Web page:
Meet the SHEROES - Arati Rao

Last updated 5 Jan 2018 . 3 min read

Arati Kumar-Rao is a freelance photographer and journalist working in and around India. Her work focuses on the environment and people, interconnected as they are. She is currently working on a commissioned year-long series to document changes in the lives of riverine communities and ecology along the Brahmaputra, in River Diaries ( 

Passionate about elephants, she is also working on a personal long-term project documenting wild elephants in Sri Lanka. Her writing and photography have been published in Mint Lounge, National Geographic Traveler, Outlook Traveler, IndiaTogether.Org, Current Conservation, JetWings, and Yahoo! Media, among other outlets. We talk to Arati about her new project and more-

Tell us more about yourself. 

I like to observe things: people, behavior, landscapes, animals, interactions, light and shade, changes. I am a wanderer. I love stories. I love to hear them and tell them. So I use words, images, and anything that catches my fancy, to tell stories. Many stories. I give myself time with places and people. This works for me. When I slow down, it allows people and places to reveal things. About themselves, about me. And that is when interestingness bubbles up. So I wait. My assignments -- self assigned and commissioned, are usually long-term. I am passionate about the environment and about people living off land or water, who rarely have a voice or a say in how their lives are managed. Most of my work focuses on these themes.   

What made you take up photography?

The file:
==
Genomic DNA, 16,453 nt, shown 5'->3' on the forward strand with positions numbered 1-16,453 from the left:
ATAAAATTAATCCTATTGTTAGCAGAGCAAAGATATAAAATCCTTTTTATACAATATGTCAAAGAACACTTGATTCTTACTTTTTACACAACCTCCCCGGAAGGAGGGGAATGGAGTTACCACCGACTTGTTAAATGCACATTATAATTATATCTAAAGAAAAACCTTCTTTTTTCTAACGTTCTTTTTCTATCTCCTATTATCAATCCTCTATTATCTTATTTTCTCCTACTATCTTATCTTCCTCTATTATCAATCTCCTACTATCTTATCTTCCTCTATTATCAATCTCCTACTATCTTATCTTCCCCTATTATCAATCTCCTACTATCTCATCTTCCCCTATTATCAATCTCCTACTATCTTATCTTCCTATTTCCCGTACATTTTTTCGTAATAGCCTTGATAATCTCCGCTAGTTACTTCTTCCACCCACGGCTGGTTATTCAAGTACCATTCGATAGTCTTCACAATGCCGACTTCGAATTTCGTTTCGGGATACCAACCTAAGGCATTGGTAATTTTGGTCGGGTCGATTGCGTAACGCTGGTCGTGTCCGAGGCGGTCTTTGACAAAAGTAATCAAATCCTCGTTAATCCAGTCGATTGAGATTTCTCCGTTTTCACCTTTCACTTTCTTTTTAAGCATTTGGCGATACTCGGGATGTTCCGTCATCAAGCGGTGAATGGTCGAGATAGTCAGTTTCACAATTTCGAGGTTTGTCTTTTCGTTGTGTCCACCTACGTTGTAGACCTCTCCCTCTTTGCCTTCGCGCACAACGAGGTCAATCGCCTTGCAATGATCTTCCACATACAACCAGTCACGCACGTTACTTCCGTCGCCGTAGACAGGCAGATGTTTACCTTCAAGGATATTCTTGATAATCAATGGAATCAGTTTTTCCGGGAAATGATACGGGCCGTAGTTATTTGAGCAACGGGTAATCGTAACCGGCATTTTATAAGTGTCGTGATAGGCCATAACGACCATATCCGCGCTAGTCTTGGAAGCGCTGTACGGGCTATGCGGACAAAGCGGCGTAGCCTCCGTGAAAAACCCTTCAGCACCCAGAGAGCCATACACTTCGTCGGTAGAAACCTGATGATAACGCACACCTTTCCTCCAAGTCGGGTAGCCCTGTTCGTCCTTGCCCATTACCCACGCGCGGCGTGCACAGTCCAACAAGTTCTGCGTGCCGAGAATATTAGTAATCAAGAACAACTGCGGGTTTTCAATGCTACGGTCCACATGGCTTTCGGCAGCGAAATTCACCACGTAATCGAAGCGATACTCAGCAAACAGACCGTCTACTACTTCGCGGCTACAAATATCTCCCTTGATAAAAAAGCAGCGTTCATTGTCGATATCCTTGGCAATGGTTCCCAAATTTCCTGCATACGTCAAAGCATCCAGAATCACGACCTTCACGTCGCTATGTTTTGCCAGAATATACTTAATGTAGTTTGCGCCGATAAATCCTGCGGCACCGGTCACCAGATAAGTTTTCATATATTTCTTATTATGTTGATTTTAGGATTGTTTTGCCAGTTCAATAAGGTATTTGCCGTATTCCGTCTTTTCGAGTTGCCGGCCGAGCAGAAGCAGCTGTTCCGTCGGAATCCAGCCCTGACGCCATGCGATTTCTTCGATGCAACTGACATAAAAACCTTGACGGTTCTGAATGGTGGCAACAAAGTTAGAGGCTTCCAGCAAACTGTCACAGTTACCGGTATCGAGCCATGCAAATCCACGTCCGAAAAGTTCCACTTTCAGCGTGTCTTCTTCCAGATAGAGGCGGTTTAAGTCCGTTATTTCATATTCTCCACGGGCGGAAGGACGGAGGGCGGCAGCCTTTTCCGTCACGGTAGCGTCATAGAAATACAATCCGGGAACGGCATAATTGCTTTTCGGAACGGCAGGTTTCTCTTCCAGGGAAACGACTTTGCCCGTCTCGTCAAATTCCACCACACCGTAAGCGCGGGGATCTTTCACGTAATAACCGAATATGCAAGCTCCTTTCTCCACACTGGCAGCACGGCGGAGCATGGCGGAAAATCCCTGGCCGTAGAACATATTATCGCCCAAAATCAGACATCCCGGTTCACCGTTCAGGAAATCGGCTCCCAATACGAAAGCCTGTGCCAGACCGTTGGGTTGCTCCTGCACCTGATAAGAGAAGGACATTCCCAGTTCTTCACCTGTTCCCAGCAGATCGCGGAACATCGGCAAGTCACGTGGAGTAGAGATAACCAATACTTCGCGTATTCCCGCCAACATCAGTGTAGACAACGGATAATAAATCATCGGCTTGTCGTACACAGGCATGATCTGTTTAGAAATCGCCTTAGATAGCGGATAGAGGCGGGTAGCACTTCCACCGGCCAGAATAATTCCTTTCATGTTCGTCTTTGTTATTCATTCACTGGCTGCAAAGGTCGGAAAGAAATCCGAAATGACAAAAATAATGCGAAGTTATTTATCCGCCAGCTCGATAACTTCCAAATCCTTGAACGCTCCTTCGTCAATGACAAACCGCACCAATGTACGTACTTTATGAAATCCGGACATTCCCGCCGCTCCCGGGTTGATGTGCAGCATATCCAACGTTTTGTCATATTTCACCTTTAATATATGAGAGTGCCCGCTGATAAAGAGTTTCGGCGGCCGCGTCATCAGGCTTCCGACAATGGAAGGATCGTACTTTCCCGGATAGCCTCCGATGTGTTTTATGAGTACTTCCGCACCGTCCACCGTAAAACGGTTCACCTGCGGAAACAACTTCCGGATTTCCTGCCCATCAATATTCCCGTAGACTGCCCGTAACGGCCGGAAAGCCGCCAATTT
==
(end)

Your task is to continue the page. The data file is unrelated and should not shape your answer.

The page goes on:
I've reinvented myself twice. First, I chucked a fledgling career in Physics to tell stories. Then I moved countries and went back to a fun career in market research only to chuck that too -- again, to tell stories. I realized that my life will always revolve around my two loves: Photography and Writing. I always use both in my work and I can never separate myself from either. Photography, particularly, requires me to be in the moment. If you are thinking of anything else when you are in field, the shot, the moment, will be gone. That's no use. Photography has taught me to be alive at all times, with all my senses, in order to make a frame that may speak eloquently of the subject. The best part is that I am still learning -- I learn with every assignment. You never encounter the same moment twice -- that has an edginess to it that I thrive on.  

What is River Diaries all about?

I found a piece of paper on which I had listed about 51 things I want to do in my life. I had made this list when I was out of graduate school. The first entry (or among the first few entries) was this: Travel down the major river systems of the world, documenting riverine life. A lifelong dream translated into an assignment when I pitched it to Yahoo! India, as a year-long study of life along the Brahmaputra. Why this river, why now? Because there are changes coming -- dams planned upstream, that will affect riverine people and ecology. To document what is, and how it is changing, is River Diaries. While the project is commissioned for one year, I suspect I will work on this far beyond that time frame. 

A message to all SHEROES out there. 

I have found richness in slowing down. In doing things at the human pace of life. In not rushing from one thing to another. I would urge us all to find a way to slow down, to be alive to all our senses in every moment. That is all we really have. 

SHEROES - lives and stories of women we are and we want to be. Connecting the dots. Moving the needle. Also world's largest community of women, based out of India. Meet us at @SHEROESIndia

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